Minding your I's and T's

I asked, "Have you heard of Tim Brown?"

The CEO said, "Yes, of course. Famous CEO of IDEO."

I nodded, "Great. He spoke and wrote about I-shaped and T-shaped people and successful cross-disciplinary work. By the way, almost all modern product development is cross-disciplinary work.

It sounds like your interviewing strategy is biased toward I-shaped people, when what you need are T-shaped.  Tim Brown said,"
T-shaped people have two kinds of characteristics, hence the use of the letter “T” to describe them. The vertical stroke of the “T” is a depth of skill that allows them to contribute to the creative process. That can be from any number of different fields: an industrial designer, an architect, a social scientist, a business specialist or a mechanical engineer. The horizontal stroke of the “T” is the disposition for collaboration across disciplines. It is composed of two things. First, empathy. It’s important because it allows people to imagine the problem from another perspective- to stand in somebody else’s shoes. Second, they tend to get very enthusiastic about other people’s disciplines, to the point that they may actually start to practice them. T-shaped people have both depth and breadth in their skills. [1]
"He also said",
Most companies have lots of people with different skills. The problem is, when you bring people together to work on the same problem, if all they have are those individual skills-if they are I-shaped-it’s very hard for them to collaborate. What tends to happen is that each individual discipline represents its own point of view. It basically becomes a negotiation at the table as to whose point of view wins, and that’s when you get gray compromises where the best you can achieve is the lowest common denominator between all points of view. The results are never spectacular but at best average. [1]
"So in your case," I told the CEO, "your developers are spending most of their time negotiating, and by that I mean arguing and debating, with each other as well as with product, design, sales, and executives.

I like to hire with a bias toward the values we've discussed, and I look for things in the candidate's history that shows some sort of teamwork. Were they in a band in college that managed to play a few gigs, and what happened to the band? Did it implode under conflict of personality, or enjoy a fine local run before everyone graduated? Are they on a cycling team, or a rowing team? Are they a part of a burning-man collective? A regular contributor to an open-source project? Have they had to manage collaboration not only with each other but with coaches or customers? You get the idea. I try to spend a lot of time with them, to get a feel for how well they collaborate, communicate, and of course how intelligent and driven, empathetic and enthusiastic they are."

I concluded, "Think of this problem as concerning a whole team, not just as a team of developers who have to interface with other teams. Design, product, all of them make up your team.  I think of analogies like a great band, or a great sports team. You're going to need the right players who all understand and are in agreement of the goal, can communicate effectively, certainly can perform as individuals but just as certainly can perform as a team, collaboratively.  The Dave Brubeck quartet. The 1990s-era Chicago Bulls.  Not everyone loved each other, but they could superbly work toward, and achieve, a goal.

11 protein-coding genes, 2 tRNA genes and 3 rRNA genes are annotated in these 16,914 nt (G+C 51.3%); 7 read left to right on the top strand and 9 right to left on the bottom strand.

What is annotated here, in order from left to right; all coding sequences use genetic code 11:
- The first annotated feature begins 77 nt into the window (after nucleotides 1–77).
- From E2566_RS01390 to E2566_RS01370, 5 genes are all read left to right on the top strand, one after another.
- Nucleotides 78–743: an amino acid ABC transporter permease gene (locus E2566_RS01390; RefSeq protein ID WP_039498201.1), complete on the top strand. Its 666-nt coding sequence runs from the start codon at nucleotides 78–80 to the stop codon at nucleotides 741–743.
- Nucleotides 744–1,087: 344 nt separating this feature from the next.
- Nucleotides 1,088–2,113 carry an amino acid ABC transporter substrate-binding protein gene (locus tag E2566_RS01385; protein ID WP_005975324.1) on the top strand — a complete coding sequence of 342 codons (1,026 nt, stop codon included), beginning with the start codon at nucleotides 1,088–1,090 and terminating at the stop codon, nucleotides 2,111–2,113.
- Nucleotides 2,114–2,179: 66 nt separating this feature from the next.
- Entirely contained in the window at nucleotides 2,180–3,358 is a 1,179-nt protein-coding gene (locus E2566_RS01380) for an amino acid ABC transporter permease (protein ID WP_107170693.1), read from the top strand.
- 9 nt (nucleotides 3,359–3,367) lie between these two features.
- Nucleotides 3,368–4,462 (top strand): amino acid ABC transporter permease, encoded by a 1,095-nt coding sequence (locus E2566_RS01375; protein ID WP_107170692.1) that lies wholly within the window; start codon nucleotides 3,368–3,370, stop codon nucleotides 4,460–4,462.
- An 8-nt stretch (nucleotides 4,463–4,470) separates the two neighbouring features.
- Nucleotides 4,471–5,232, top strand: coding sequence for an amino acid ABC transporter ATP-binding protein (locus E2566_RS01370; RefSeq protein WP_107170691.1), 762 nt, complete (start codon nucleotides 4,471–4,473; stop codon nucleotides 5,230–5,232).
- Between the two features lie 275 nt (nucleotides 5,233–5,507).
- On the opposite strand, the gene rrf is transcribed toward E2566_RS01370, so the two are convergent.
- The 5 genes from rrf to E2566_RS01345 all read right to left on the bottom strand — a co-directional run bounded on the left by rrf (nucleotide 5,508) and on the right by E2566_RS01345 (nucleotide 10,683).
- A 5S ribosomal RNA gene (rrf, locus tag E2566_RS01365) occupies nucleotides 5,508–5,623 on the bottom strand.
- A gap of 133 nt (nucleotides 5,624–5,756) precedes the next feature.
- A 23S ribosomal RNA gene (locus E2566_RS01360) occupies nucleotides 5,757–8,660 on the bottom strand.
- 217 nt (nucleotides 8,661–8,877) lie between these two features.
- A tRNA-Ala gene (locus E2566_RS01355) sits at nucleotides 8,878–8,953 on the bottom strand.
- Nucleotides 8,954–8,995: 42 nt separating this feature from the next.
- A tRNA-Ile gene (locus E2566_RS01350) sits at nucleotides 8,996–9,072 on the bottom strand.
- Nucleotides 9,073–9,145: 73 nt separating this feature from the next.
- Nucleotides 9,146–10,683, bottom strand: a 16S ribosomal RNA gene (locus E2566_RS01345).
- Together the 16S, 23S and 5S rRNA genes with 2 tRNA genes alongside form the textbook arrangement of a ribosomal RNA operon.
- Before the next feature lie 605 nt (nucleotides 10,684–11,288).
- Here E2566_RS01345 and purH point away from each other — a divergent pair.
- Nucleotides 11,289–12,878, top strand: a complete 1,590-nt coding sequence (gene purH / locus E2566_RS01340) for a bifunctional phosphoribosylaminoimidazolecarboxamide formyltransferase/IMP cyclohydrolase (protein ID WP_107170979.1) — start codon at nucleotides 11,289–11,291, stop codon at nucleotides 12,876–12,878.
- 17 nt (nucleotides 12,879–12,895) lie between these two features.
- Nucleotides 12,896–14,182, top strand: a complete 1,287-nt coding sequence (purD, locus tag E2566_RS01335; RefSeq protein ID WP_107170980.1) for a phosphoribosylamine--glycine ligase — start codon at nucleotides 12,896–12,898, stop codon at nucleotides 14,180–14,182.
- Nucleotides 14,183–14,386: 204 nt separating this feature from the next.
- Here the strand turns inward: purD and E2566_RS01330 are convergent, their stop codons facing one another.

[1]  IDEO CEO Tim Brown: T-Shaped Stars: The Backbone of IDEO’s Collaborative Culture

Sunday, September 20, 2015

One Very Bad Awful and Ridiculous Interview

It became apparent in late 2014 that my entire team, including me, was about to be laid-off and our products "sun-setted". We were an isolated group in a huge company, and such is the fate of most acquisitions and "labs" groups.  And so, I started looking for a new job.

Most of the technical interviews were benign but unremarkable, unfocused, and vague, and the interviewers ill-prepared. most of them caught flat-footed when asked if they could go interview this guy sitting in conference room "Thailand".  It seemed that most wanted to know whether I could reverse a singly-linked-list from memory (mine, not the computer's), via iteration and via recursion (That just tests for how well I remember the work from my CS classes, but that's a topic for another time).  Anyway, most were just fine, pleasant and uninteresting experiences. Some, however, were hair-raisingly bad. Terrifically bad. 


Over a couple of months I spoke with 17 software engineers, managers, and CTOs. Five of them were either openly hostile or terrible. That's 29.5% of the interviewers. To be fair 4 of them were from the same company, so if we reduce to the number of companies (excluding the one I'm at now), one of four provided horrifically bad culture.

The bad ones went something like this:


The interviewer entered the conference room at 10:20 for our 10:00am interview. He closed the door, sat down, and placed a paper copy of my LinkedIn profile on the table.  I watched as he read the first page. 

"So", he said, "It looks like...", he paused, "'re not a software developer. Is that why you want to be a manager? Because you don't write code?"

My profile is clear that I do write code, and have for many years. I asked, "Sorry? Are you sure that's my info you're reading? And, also, I love writing code."

"Hmmm", he said, flipping through the three pages, "I think so. This is the resume you sent?"

"Well", I said, leaning forward to see that it was actually my information he was looking at, "It's my LinkedIn profile. That's what I use for work history."